BofA posts profit; more banks want out of TARP

Bank of America surprised investors and observers today, posting a $4.2 billion quartlery profit. That makes BofA the third major financial institution--along with Goldman Sachs and JP Morgan--to beat expectations in the first quarter.

From the NY Times:
The bank said its profit rose to $4.2 billion in the first quarter, from $1.2 billion a year earlier, as it posted revenue of $36 billion. It also reported diluted earnings per share of 44 cents, compared with analysts expectations of about 4 cents a share. It added $6.4 billion to its loan-loss reserves.

"The fact that we were able to post strong, positive net income for the quarter is extremely welcome news in this environment," Kenneth D. Lewis, the bank's chairman and chief executive said in a statement. "It shows the power of our diversified business model as well as the ability of our associates to execute."

"However, we understand that we continue to face extremely difficult challenges primarily from deteriorating credit quality driven by weakness in the economy and growing unemployment," Mr. Lewis said.

Lewis still faces uncertain shareholders, who are upset at what they see as a lack of transparency in the company's December acquisition of Merill Lynch.

Meanwhile, The Hill's Ian Swanson reports that more financial institutions, posting big profits, are eager to get out of the TARP program ASAP:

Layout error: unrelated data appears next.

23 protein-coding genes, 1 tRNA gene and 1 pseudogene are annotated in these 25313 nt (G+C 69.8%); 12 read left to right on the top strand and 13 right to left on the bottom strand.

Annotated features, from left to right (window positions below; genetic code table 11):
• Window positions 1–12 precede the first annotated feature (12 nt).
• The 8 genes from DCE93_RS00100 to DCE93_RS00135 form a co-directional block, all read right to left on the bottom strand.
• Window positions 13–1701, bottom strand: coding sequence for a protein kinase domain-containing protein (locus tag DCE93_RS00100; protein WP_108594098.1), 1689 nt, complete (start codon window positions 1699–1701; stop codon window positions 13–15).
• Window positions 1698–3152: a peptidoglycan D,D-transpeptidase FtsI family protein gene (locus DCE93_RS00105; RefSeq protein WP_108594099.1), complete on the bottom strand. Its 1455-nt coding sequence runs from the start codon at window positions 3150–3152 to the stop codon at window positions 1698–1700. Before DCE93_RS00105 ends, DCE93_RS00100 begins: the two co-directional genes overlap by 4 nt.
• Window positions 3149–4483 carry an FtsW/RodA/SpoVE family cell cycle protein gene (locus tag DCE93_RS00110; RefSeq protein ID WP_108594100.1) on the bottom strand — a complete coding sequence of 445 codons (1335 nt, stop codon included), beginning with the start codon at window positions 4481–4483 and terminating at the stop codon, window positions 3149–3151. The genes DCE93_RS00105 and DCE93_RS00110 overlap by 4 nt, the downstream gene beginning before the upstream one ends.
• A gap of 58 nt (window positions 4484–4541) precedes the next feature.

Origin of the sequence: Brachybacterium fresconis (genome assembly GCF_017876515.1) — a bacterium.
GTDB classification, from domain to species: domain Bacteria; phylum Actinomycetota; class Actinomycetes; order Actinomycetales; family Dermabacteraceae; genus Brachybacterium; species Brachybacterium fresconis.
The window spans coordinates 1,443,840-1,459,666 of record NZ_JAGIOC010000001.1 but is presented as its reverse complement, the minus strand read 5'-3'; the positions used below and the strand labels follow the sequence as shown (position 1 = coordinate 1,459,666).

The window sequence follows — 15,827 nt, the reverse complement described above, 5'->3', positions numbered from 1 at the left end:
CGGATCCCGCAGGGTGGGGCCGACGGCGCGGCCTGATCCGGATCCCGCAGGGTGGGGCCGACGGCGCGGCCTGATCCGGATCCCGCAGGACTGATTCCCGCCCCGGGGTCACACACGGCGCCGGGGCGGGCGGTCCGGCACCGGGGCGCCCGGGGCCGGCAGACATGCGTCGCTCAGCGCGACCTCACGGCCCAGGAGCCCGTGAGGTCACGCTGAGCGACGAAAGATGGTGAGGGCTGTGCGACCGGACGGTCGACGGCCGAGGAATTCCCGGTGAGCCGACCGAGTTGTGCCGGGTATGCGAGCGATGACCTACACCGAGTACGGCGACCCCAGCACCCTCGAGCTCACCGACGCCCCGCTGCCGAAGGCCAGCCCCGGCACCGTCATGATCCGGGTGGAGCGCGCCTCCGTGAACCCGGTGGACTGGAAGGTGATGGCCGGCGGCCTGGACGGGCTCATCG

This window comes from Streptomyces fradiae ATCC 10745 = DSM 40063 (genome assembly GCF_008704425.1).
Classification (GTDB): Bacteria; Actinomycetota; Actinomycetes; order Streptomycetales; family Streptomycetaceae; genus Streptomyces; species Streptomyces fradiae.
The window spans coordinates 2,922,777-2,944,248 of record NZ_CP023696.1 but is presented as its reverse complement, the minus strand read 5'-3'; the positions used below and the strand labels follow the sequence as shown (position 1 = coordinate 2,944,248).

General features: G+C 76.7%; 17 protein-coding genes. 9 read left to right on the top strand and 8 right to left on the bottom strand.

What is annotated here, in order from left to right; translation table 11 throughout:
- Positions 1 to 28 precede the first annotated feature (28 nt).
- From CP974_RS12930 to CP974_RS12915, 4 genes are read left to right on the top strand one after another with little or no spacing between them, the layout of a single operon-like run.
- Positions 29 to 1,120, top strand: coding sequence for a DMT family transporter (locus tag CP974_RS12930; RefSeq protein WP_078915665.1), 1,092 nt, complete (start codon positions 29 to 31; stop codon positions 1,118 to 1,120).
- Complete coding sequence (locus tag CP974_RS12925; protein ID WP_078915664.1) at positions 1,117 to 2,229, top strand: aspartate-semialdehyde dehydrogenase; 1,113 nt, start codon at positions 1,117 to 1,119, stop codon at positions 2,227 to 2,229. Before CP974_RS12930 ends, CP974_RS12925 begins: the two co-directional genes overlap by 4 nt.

Obama's comments come as the administration comes under pressure from Goldman Sachs and J.P. Morgan, which want to be released from the Troubled Asset Relief Program. After posting better-than-expected results for the first quarter, those banks want to remove the stigma of government assistance, and remove themselves from rules that limit compensation to their executives.

Obama's administration is seen as reluctant to allow even strong banks to unload their government money, chiefly because of the possibility that the economy could worsen and banks might find themselves undercapitalized after paying back TARP loans. The White House would prefer that even strong banks hang on to the government money for now, according to one former Federal Reserve official.

Questions: will BofA join Goldman and JP Morgan in a bid to withdraw from TARP? And if the administration says no, what's the political fallout? The left is already criticizing Geithner and Summers for being too close to Wall Street. What happens when Wall Street says the administration is too controlling?

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